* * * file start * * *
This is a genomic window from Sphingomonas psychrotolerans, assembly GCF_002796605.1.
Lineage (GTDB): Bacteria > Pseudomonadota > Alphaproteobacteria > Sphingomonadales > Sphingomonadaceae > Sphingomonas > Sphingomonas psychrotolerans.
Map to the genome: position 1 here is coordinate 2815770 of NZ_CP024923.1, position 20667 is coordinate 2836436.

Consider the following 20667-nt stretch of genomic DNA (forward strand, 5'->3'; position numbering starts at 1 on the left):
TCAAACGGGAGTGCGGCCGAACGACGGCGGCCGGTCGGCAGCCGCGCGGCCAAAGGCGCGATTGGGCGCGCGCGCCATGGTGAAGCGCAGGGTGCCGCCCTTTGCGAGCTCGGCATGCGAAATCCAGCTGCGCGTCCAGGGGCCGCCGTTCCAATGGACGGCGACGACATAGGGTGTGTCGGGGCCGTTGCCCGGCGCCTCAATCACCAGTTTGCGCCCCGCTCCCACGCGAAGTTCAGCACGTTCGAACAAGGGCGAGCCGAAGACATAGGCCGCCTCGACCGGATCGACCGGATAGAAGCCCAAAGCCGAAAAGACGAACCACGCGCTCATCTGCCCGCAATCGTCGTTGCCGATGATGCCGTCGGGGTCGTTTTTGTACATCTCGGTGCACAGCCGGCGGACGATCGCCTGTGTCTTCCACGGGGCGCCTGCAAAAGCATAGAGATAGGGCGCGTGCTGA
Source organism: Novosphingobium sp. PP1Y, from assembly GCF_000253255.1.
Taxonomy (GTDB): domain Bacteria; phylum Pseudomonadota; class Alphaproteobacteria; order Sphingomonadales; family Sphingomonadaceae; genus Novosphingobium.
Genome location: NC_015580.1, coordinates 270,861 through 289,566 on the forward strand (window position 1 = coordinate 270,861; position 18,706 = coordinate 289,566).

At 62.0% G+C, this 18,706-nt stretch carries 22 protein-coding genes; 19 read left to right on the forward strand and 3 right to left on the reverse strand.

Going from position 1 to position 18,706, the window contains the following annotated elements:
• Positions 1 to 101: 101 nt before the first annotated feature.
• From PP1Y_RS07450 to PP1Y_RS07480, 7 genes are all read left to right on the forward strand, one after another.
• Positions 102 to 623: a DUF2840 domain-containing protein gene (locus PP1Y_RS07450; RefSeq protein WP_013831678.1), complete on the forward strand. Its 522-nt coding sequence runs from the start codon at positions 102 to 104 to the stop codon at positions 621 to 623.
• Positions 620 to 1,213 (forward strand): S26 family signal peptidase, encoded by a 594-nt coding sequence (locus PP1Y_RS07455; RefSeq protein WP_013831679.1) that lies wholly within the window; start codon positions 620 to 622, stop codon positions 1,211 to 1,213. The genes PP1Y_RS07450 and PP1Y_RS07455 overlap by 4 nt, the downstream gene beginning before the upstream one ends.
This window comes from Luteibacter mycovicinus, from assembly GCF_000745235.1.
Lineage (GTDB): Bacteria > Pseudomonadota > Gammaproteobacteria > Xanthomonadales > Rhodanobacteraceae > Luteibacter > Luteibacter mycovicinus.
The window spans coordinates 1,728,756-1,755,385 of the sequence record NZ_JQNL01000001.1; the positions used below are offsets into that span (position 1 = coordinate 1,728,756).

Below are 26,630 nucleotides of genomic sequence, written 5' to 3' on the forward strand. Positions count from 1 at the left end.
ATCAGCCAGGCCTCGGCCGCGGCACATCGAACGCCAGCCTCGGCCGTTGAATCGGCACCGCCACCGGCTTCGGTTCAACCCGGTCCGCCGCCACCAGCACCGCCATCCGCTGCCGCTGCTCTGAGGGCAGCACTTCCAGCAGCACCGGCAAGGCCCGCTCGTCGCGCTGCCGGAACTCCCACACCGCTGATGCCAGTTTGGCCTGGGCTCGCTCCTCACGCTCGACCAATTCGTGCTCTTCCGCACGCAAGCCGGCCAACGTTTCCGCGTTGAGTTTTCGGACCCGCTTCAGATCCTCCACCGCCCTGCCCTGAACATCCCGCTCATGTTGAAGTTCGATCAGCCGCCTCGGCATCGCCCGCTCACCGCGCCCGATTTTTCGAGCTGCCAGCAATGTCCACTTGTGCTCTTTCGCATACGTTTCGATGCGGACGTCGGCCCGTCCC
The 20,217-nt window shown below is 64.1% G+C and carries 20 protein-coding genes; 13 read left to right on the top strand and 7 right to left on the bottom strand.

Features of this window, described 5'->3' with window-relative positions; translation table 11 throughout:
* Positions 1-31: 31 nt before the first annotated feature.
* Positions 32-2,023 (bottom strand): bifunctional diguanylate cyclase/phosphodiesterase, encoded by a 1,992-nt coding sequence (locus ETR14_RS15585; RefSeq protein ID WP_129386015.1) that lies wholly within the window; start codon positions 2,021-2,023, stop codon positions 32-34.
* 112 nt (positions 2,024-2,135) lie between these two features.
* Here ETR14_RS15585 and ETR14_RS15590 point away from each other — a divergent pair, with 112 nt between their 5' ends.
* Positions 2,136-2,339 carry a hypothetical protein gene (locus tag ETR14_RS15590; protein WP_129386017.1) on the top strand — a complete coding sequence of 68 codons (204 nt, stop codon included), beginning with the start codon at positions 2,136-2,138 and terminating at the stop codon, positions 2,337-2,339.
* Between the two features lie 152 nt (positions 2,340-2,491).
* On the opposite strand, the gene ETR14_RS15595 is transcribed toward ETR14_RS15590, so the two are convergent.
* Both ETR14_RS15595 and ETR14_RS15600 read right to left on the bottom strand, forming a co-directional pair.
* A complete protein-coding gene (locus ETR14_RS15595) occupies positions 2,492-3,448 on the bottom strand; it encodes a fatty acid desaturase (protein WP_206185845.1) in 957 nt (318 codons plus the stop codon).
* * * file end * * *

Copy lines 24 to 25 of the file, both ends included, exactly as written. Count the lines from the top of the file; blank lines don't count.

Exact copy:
* 112 nt (positions 2,024-2,135) lie between these two features.
* Here ETR14_RS15585 and ETR14_RS15590 point away from each other — a divergent pair, with 112 nt between their 5' ends.